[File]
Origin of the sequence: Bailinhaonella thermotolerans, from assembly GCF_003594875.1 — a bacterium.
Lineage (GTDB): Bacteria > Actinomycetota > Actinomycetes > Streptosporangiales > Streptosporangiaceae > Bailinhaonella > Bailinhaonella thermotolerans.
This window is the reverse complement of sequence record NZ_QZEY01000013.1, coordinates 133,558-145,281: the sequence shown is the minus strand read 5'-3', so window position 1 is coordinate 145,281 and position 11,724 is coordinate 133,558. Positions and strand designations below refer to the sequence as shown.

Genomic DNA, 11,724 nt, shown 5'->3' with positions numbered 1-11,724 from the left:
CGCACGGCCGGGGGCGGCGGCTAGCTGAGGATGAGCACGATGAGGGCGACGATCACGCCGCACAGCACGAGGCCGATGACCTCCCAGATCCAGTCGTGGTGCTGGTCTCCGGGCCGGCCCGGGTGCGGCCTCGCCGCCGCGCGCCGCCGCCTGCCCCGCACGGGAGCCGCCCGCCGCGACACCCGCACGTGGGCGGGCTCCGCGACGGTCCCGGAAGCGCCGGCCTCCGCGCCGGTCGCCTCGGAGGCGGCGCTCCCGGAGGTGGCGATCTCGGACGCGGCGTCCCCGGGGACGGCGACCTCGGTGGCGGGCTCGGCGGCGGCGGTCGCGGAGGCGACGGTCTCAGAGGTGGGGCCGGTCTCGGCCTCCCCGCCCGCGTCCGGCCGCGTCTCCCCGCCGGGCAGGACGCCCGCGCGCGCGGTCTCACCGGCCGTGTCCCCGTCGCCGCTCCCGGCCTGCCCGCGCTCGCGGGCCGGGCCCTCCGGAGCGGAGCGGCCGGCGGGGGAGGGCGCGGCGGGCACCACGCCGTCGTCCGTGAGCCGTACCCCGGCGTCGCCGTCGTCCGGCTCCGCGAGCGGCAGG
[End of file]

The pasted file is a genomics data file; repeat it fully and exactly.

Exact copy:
Origin of the sequence: Bailinhaonella thermotolerans, from assembly GCF_003594875.1 — a bacterium.
Lineage (GTDB): Bacteria > Actinomycetota > Actinomycetes > Streptosporangiales > Streptosporangiaceae > Bailinhaonella > Bailinhaonella thermotolerans.
This window is the reverse complement of sequence record NZ_QZEY01000013.1, coordinates 133,558-145,281: the sequence shown is the minus strand read 5'-3', so window position 1 is coordinate 145,281 and position 11,724 is coordinate 133,558. Positions and strand designations below refer to the sequence as shown.

Genomic DNA, 11,724 nt, shown 5'->3' with positions numbered 1-11,724 from the left:
CGCACGGCCGGGGGCGGCGGCTAGCTGAGGATGAGCACGATGAGGGCGACGATCACGCCGCACAGCACGAGGCCGATGACCTCCCAGATCCAGTCGTGGTGCTGGTCTCCGGGCCGGCCCGGGTGCGGCCTCGCCGCCGCGCGCCGCCGCCTGCCCCGCACGGGAGCCGCCCGCCGCGACACCCGCACGTGGGCGGGCTCCGCGACGGTCCCGGAAGCGCCGGCCTCCGCGCCGGTCGCCTCGGAGGCGGCGCTCCCGGAGGTGGCGATCTCGGACGCGGCGTCCCCGGGGACGGCGACCTCGGTGGCGGGCTCGGCGGCGGCGGTCGCGGAGGCGACGGTCTCAGAGGTGGGGCCGGTCTCGGCCTCCCCGCCCGCGTCCGGCCGCGTCTCCCCGCCGGGCAGGACGCCCGCGCGCGCGGTCTCACCGGCCGTGTCCCCGTCGCCGCTCCCGGCCTGCCCGCGCTCGCGGGCCGGGCCCTCCGGAGCGGAGCGGCCGGCGGGGGAGGGCGCGGCGGGCACCACGCCGTCGTCCGTGAGCCGTACCCCGGCGTCGCCGTCGTCCGGCTCCGCGAGCGGCAGG